Perifolliculitis capitis abscedens et suffodiens can be complicated by secondary bacterial infection due to Staphylococcus aureus, Pseudomonas, and anaerobic bacteria.

Hair loss is temporary initially, but the deep inflammation eventually leads to patchy cicatricial alopecia, which can be very extensive.

Cutaneous squamous cell carcinoma has been reported.

How is perifolliculitis capitis abscedens et suffodiens diagnosed?

Perifolliculitis capitis abscedens et suffodiens is a clinical diagnosis.

A swab of the exudate for culture is recommended to identify secondary bacterial infection. However the swab is often sterile.

A skin biopsy may show perifollicular mixed inflammatory infiltrate, abscess, and granuloma formation. Fibrosis is common.

What is the differential diagnosis for perifolliculitis capitis abscedens et suffodiens?

Perifolliculitis capitis abscedens et suffodiens can be confused with other inflammatory conditions of the scalp including:

What is the treatment for perifolliculitis capitis abscedens et suffodiens?

Treatment of perifolliculitis capitis abscedens et suffodiens often requires a multi-pronged approach, especially initially and during acute flares.

Medical treatment

Surgical treatment

What is the outcome for perifolliculitis capitis abscedens et suffodiens?

Perifolliculitis capitis abscedens et suffodiens usually follows a chronic course with variable relapses. The subsequent scarring alopecia results in permanent, patchy hair loss.

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References

  • Cuellar TA, Roh DS, Sampson CE. Dissecting cellulitis of the scalp: a review and case studies of surgical reconstruction. Plast Reconstr Surg Glob Open. 2020;8(8):e3015. doi:10.1097/GOX.0000000000003015. PubMed
  • Curry SS, Gaither DH, King LE Jr. Squamous cell carcinoma arising in dissecting perifolliculitis of the scalp. A case report and review of secondary squamous cell carcinomas. J Am Acad Dermatol. 1981;4(6):673-8. doi:10.1016/s0190-9622(81)70068-9. PubMed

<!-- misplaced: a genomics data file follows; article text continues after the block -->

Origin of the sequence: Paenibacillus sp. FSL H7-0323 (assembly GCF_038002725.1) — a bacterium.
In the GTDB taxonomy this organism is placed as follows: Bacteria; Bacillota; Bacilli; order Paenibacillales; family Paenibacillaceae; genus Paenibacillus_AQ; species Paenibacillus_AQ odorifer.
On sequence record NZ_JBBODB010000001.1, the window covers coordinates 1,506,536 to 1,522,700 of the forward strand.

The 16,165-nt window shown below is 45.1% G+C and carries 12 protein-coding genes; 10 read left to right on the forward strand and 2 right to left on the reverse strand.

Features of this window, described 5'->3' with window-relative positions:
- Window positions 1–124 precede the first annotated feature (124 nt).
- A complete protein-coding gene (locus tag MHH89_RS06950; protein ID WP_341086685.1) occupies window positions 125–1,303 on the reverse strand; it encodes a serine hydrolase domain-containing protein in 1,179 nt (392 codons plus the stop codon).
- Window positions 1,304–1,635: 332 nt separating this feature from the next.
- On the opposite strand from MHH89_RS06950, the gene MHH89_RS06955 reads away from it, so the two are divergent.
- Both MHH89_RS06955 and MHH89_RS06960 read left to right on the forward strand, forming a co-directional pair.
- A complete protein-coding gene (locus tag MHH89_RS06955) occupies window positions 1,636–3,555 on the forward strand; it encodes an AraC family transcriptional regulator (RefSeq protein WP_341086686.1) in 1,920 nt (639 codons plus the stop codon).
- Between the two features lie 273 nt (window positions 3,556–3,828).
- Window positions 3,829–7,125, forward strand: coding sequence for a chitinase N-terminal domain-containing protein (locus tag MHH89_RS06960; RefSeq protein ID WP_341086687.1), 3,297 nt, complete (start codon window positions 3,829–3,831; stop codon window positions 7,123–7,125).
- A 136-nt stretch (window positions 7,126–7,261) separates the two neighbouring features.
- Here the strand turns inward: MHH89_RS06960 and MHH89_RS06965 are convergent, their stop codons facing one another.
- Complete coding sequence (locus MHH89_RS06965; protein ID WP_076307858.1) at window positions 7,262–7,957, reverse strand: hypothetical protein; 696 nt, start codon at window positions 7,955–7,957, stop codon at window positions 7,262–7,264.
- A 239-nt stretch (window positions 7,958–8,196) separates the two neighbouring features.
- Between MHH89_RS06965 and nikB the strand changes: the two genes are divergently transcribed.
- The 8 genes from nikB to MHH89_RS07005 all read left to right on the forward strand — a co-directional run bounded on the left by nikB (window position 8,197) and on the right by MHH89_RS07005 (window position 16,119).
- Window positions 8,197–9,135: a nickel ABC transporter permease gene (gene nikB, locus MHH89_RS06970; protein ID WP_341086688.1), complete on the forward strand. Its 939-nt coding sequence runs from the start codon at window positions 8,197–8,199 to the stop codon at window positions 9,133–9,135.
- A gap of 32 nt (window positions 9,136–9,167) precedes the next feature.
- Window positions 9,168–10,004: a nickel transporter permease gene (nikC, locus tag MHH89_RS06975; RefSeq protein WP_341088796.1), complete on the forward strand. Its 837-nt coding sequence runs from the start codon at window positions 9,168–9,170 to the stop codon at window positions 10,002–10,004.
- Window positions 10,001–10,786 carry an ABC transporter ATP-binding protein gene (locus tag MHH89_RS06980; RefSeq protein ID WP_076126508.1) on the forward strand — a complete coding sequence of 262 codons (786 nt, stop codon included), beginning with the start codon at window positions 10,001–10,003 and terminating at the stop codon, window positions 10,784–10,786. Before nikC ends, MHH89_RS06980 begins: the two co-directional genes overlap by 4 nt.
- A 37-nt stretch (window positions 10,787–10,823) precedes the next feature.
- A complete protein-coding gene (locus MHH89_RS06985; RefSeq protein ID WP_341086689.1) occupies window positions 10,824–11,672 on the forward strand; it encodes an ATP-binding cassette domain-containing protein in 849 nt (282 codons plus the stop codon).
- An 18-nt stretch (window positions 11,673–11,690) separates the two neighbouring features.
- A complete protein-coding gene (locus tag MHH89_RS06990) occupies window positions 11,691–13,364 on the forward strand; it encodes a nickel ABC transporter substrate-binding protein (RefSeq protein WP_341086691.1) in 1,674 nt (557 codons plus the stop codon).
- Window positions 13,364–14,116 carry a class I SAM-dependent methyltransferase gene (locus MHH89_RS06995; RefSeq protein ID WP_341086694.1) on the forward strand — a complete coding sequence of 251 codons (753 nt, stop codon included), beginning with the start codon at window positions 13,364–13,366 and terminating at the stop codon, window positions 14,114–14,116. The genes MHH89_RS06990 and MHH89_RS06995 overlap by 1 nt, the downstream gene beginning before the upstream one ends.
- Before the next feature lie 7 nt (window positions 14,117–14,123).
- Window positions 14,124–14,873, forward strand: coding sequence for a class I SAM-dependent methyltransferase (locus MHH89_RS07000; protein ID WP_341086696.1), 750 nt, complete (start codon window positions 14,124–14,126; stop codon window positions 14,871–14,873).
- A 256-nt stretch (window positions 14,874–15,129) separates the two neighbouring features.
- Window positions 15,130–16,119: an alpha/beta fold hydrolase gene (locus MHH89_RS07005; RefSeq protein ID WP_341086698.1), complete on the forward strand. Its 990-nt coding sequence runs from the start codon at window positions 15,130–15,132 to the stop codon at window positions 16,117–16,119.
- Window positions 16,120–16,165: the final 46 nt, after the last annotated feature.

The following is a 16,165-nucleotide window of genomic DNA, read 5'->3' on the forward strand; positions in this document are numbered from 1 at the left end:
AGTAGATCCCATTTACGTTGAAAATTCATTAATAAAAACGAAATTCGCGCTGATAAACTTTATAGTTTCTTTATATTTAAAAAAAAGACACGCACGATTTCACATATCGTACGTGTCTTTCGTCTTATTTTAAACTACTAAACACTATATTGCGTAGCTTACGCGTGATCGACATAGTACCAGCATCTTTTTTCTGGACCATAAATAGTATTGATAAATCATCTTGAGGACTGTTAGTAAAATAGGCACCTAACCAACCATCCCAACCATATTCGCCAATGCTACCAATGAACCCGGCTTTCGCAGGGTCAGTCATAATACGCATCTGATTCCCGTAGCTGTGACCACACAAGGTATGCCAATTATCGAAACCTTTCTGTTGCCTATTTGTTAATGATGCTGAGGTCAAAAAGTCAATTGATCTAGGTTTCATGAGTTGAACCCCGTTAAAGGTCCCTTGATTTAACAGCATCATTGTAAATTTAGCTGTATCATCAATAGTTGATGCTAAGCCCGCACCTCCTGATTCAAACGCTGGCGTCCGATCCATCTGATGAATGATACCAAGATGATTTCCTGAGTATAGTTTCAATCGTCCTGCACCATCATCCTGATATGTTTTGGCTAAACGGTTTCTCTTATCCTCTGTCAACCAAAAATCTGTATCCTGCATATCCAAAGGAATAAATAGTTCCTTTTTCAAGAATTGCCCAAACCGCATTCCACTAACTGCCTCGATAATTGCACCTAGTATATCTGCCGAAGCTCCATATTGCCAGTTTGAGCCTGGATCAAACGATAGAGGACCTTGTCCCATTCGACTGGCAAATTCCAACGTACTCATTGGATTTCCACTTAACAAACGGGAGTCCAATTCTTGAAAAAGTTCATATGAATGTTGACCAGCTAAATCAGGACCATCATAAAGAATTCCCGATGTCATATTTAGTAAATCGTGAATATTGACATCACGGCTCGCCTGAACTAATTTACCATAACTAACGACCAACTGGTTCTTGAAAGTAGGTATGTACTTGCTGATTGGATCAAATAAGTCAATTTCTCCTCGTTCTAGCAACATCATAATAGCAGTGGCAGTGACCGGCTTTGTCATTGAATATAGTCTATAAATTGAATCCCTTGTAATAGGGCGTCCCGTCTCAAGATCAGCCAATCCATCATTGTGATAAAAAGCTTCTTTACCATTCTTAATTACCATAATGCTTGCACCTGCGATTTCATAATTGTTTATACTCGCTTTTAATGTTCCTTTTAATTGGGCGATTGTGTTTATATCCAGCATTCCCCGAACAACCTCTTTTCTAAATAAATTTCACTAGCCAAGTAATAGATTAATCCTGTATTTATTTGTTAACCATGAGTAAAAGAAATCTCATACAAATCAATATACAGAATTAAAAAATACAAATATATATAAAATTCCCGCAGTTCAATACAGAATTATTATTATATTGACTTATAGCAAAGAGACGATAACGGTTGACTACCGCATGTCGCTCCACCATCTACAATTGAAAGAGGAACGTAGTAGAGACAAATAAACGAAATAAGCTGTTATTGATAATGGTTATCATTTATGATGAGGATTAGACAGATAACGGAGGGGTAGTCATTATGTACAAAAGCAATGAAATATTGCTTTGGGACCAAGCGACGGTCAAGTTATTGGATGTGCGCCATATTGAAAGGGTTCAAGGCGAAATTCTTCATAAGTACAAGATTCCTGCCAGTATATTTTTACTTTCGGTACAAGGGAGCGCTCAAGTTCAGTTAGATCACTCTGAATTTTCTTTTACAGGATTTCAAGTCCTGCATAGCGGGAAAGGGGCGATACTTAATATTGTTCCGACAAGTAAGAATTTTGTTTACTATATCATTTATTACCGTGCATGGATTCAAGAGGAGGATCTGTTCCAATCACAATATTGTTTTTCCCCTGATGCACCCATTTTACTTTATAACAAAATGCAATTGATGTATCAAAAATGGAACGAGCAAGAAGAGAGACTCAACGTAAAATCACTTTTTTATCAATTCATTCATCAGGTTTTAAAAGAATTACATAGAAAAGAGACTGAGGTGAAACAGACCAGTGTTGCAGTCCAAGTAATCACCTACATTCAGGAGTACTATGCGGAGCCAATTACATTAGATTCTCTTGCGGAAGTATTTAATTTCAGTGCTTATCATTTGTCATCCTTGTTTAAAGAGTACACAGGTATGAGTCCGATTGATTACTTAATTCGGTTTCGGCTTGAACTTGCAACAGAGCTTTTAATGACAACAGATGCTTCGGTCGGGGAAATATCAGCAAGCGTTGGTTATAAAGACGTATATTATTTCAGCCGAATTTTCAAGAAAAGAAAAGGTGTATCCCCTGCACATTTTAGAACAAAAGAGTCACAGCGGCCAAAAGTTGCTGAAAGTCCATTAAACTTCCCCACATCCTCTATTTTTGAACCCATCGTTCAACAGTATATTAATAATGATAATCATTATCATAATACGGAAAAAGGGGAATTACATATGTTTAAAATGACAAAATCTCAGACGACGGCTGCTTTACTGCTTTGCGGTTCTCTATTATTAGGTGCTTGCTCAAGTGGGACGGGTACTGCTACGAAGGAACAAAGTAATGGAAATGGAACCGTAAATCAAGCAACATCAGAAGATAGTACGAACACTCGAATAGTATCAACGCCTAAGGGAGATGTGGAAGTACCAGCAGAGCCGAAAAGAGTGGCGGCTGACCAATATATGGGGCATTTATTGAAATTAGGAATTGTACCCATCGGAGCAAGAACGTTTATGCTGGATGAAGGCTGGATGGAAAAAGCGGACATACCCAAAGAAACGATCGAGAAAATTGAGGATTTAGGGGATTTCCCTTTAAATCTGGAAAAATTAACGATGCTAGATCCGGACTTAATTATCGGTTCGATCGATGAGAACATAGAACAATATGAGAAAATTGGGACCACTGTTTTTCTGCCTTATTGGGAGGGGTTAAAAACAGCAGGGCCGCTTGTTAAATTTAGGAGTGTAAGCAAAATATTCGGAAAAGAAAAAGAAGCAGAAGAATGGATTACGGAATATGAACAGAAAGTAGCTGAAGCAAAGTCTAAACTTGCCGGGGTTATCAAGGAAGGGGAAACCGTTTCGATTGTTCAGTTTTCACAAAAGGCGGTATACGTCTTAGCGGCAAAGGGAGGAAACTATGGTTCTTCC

• Farrant P, Mowbrat M, Sinclair RD. Dermatoses of the scalp. In: Griffiths C, Barker J, Bleiker T, Chalmers R, Creamer D (eds). Rook's Textbook of Dermatology [4 volumes], 9th edn, Wiley Blackwell, 2016: 107.8-9.
  • Melo DF, Lemes LR, Pirmez R, Duque-Estrada B. Trichoscopic stages of dissecting cellulitis: a potential complementary tool to clinical assessment. An Bras Dermatol. 2020;95(4):514-17. doi:10.1016/j.abd.2019.10.008. PubMed
  • Scheinfeld N. Dissecting cellulitis (perifolliculitis capitis abscedens et suffodiens): a comprehensive review focusing on new treatments and findings of the last decade with commentary comparing the therapies and causes of dissecting cellulitis to hidradenitis suppurativa. Dermatol Online J. 2014;20(5):22692. PubMed
  • Takahashi T, Yamasaki K, Terui H, et al. Perifolliculitis capitis abscedens et suffodiens treatment with tumor necrosis factor inhibitors: a case report and review of published cases. J Dermatol. 2019;46(9):802-7. doi:10.1111/1346-8138.14998. PubMed
  • Thein M, Hogarth MB, Acland K. Seronegative arthritis associated with the follicular occlusion triad. Clin Exp Dermatol. 2004;29(5):550-2. doi:10.1111/j.1365-2230.2004.01582.x. PubMed